In February 2006, six months before his resignation as US Defense Secretary, Donald Rumsfeld attended a military conference in Munich. As a keen squash player, and a very wealthy man, he paid for exclusive use of the city’s Parkclub Nymphenburg racquet club where he could indulge his passion for the game during his stay.
Turning up for what he assumed would be a routine day’s work, the club’s head squash coach found that the club had been closed to the public. “There were security guys all over the street” Mohamed Awad later told the local press. “I thought they were making a James Bond film or something.”
But, having been let into the club, Egyptian-born Awad was then asked to spend a session hitting with the Defense Secretary, which he gladly did. And, had he been aware at the time, it wasn’t the first occasion on which he’d played squash with a politician so closely associated with the war on terror.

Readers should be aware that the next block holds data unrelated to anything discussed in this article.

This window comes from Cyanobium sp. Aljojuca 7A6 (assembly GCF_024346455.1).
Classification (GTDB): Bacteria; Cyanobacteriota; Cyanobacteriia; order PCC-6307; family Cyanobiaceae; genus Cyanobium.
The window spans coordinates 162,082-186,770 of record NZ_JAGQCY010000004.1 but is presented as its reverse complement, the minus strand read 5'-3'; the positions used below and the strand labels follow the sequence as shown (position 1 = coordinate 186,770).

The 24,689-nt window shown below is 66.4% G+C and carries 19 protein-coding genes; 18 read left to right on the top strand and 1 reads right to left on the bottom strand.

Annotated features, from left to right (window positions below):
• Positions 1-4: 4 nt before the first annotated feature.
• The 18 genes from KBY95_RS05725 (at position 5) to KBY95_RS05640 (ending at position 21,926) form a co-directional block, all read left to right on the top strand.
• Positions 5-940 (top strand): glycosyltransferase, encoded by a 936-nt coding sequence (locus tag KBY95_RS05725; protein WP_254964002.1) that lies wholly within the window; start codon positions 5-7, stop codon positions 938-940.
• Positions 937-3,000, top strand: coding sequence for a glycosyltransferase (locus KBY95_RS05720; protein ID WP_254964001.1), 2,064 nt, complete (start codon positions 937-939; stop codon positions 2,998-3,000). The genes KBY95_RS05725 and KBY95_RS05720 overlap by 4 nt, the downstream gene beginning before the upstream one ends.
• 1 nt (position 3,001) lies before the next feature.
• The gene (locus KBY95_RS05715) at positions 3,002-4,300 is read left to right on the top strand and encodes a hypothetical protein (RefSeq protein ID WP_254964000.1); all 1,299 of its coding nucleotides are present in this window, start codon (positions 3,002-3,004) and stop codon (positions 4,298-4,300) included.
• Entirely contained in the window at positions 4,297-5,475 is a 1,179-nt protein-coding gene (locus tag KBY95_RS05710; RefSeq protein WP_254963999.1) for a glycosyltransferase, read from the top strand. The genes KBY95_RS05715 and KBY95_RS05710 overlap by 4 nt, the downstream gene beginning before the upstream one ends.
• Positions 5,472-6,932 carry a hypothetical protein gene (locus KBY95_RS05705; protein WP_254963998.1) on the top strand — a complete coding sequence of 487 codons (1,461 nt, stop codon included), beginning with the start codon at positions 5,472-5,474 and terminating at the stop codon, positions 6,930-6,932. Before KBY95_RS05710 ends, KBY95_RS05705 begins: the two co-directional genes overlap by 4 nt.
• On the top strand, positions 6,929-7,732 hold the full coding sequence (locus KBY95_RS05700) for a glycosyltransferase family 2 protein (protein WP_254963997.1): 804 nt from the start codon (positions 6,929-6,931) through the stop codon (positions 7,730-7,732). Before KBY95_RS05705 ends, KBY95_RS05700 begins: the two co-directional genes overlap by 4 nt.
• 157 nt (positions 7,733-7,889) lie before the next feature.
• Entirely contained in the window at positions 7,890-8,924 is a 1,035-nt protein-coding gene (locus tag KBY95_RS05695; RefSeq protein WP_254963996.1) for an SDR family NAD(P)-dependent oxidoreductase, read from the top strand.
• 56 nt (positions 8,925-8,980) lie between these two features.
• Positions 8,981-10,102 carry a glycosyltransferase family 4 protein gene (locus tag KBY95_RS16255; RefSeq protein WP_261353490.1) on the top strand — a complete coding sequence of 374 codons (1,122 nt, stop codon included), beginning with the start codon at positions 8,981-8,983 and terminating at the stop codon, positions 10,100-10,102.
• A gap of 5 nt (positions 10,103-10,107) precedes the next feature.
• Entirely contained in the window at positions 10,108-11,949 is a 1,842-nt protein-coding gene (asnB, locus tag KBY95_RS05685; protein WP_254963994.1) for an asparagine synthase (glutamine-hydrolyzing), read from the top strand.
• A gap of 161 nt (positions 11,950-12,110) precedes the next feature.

Awad’s previous squash partners had included the Egyptian president, Hosni Mubarak.
The Squash Coach and the President
That Awad would know a decent squash player when he saw one is perhaps an understatement. Once ranked as high as number 9 in the world, he was the older brother of Gamal Awad, Egypt’s national squash champion in 1976. Now, having spent half an hour hitting with the 74-year-old Donald Rumsfeld, he had some good words for the Defense Secretary’s on-court performance.
“He has got great reflexes for a man of his age” Awad told a BBC correspondent. “He is still playing a hard game,” he continued. “I think if he comes up against someone of his own age, he will crush them easily.” But, when asked whether he thought that Rumsfeld could outplay 78-year-old Egyptian president and keen squash player Hosni Mubarak, Awad was somewhat less diplomatic. “I told him (Mr. Rumsfeld) that ‘I have played with Mubarak, and he is much better than you are.’”